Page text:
# Today I Learned

Some of the things I've learned every day since Oct 10, 2016

## 216: Universal Approximation Theorem (Neural Nets)

The Universal Approximation Theorem (due to Kurt Hornik and others) essentially states that you can approximate an arbitrary continuous function on a compact subset of $\mathbb{R}^n$ with a neural net to arbitrary precision. (This is similar to the way single-variable polynomials are universal approximators of continuous functions on $\mathbb{R}$.) In fact, you can do this with a net with just a single hidden layer. One possible statement of the theorem is below.

Theorem: Suppose $\sigma : \mathbb{R} \rightarrow \mathbb{R}$ is non-constant, bounded, non-decreasing, and continuous, and that $S \subset \mathbb{R}^d$ is closed and bounded (compact). Then for any continuous function $f : S \rightarrow \mathbb{R}$ and $\epsilon > 0$, there exists a 2-layer neural network of the form

$h(\mathbf{x}) = \sum _{j=1} ^k c_j \sigma(\mathbf{a}_j^T \mathbf{x} + b_j)$

for some real vectors $\mathbf{a}_j$ and scalars $b_j, c_j$, such that

$|h(\mathbf{x}) - f(\mathbf{x})| < \epsilon$

for all $\mathbf{x} \in S$.

Note that a nonlinear function such as $\sigma$ is not even necessary at the output layer for this to work.

More important to note is that while this theorem guarantees there exists a network that approximates any function, it says nothing about how we train this network or obtain its parameters. Hence why we don’t just use the above network to solve all our problems.

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## 195: Distributional Key-Finding

One approach to the task of automatically determining the key of a sample of music (assumed to be within the conventions of ‘Western’ chromatic tuning and major/minor tonality) is called distributional key-finding. Essentially what this involves is taking an audio sample, converting it into a discretized sample of the notes occurring in each time interval through some signal-processing method such as the fast Fourier transform (e.g. [E4, G4, F#4, D4, E4] in a monophonic model), further reducing this to a sequence of pitch classes (e.g. [E, G, F#, D, E], using the previous example), and then normalizing this to a distribution across chromatic pitch classes.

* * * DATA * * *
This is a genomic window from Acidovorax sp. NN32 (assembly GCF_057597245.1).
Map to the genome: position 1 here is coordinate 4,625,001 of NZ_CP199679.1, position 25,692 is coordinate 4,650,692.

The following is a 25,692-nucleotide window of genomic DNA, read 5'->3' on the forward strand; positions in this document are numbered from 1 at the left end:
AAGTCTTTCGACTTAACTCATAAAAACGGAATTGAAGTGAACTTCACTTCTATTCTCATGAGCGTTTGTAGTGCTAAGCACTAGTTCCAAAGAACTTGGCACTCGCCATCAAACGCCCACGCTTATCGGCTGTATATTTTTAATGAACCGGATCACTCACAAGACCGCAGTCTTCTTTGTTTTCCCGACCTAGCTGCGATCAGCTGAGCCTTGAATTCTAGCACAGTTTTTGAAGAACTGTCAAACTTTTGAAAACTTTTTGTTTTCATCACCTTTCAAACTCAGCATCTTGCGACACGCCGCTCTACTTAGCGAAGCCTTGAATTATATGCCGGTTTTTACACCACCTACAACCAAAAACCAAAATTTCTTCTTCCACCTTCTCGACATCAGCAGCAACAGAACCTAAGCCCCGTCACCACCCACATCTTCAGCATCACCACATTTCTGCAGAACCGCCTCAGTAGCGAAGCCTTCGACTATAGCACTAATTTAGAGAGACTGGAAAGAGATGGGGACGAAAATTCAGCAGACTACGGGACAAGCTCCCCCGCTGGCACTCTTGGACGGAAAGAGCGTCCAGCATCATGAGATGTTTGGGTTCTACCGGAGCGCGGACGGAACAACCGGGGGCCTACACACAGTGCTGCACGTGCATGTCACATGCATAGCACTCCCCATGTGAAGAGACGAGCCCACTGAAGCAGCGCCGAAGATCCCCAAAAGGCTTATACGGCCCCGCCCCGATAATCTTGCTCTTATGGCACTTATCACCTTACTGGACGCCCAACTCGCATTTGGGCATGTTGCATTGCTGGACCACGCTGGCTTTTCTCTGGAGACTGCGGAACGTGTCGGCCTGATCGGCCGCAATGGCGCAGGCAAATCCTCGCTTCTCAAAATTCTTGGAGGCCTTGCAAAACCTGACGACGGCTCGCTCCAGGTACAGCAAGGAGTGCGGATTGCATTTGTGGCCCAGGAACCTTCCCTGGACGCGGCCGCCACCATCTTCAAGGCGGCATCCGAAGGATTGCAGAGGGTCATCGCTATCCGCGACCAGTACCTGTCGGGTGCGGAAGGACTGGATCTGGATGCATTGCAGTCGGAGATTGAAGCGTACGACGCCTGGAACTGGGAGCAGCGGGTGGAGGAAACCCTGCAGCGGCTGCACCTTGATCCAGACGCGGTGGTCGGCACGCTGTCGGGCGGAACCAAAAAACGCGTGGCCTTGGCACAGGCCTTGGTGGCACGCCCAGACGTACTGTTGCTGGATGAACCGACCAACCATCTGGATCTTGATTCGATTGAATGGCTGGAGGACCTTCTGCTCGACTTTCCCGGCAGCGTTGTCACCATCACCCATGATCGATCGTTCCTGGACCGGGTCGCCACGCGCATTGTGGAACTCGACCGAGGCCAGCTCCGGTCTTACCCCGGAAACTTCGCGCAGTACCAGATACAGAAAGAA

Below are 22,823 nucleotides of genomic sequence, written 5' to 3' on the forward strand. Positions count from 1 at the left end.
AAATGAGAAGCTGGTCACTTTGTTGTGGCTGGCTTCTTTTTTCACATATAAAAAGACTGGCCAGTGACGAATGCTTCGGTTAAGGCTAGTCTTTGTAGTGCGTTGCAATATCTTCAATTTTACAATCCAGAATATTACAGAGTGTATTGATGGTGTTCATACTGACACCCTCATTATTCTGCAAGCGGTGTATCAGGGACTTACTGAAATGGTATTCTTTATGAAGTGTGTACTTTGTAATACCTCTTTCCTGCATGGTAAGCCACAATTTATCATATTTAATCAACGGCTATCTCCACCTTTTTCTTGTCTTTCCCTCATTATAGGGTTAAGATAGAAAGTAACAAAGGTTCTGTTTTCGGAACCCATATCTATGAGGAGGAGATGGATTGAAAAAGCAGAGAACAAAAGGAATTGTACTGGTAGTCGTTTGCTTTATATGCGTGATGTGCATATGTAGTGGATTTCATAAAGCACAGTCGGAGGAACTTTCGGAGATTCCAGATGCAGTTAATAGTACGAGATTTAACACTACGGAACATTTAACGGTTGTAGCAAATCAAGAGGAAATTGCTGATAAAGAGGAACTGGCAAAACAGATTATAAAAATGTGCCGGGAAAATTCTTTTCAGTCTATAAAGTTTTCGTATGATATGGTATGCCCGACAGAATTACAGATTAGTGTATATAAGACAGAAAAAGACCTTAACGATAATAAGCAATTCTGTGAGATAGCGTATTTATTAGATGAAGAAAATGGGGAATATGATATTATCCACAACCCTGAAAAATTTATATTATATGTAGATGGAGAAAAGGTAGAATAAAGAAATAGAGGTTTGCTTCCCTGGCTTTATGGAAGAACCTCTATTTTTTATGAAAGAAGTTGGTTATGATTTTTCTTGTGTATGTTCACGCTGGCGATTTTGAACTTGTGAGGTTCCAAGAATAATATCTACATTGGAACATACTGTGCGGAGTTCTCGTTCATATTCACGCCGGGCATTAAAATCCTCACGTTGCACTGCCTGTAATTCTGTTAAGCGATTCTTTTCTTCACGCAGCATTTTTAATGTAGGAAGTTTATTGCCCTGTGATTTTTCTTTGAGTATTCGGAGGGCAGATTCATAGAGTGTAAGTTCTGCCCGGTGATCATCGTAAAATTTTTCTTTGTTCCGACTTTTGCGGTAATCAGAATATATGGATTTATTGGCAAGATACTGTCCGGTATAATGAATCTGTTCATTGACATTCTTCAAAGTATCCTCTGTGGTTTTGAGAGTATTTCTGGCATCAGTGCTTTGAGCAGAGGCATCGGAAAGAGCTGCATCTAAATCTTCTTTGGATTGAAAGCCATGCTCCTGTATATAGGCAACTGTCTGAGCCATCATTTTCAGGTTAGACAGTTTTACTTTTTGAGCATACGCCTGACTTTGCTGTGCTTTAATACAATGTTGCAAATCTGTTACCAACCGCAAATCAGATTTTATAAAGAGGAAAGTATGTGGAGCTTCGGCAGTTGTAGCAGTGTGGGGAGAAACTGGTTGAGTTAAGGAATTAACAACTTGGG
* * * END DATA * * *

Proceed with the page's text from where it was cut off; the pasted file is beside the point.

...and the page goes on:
This distribution is essentially a vector which says what proportion of time each of the 12 chromatic pitch classes (A, A#, B, C, etc.) was being used. This distribution is then used to determine which key the sample likely belongs to.

The reason this works is that music in a given key will tend to use some notes more than others. For instance, a melody in E minor will make the most use of its tonic and dominant notes E and B, followed by its mediant and supertonic notes G and F#, and so on. This is illustrated in the figure below, taken from this paper.

This is in fact a very crude reduction of how key identification in the musically-trained ear actually takes place. However, despite being an oversimplification it often works well for automatically detecting keys since the distributions produced by keys are relatively unique. This lends it well to techniques such as using the distribution as a feature vector in a neural net.

## 88: Dummy Variables

In statistics, a dummy variable is an independent variable which only takes on the values 0 or 1. This is used as an indicator variable, categorizing the object in question and adjusting its model accordingly: if the value is 1, the weight of the dummy variable will be factored in, but not if the value is 0.

## 76: Probabilistic Classifiers

As used in machine learning, the term probabilistic classifier refers to a function $f: X \rightarrow \pi _Y$, where $X$ is the set of objects to be classified, $Y$ is the set of classes, and $\pi _Y$ is the set of probability distributions over $Y$. That is, a probabilistic classifier takes an object to be classified and gives the probability of that object belonging to each of the possible classes.

This contrasts with a non-probabilistic classifier, which instead is simply a function $g: X \rightarrow Y$ that assigns a single class given an object. Often, the choice is simply that category with the highest probability.

## 74: Linearly Separable Values (Euclidean)

2 sets $X_1, X_2$ of points in $n$-dimensional Euclidean space $E^n$ are linearly separable if and only if there exists a non-zero vector $\mathbf{w} \in E^n$ and a number $k$ such that

$\mathbf{w} \cdot \mathbf{x} < k$

holds for every $\mathbf{x} \in X_1$, and does not hold for every $\mathbf{x'} \in X_2$. Intuitively, this means that two sets of points in an $n$-dimensional Euclidean space are linearly separable if there is an $(n-1)$-dimensional plane that when inserted into the same space separates the two sets.

(This concept could probably be extended to spaces which share certain properties with $E^n$, such as having a partial order, closure, etc., but $E^n$ gives the simplest example.)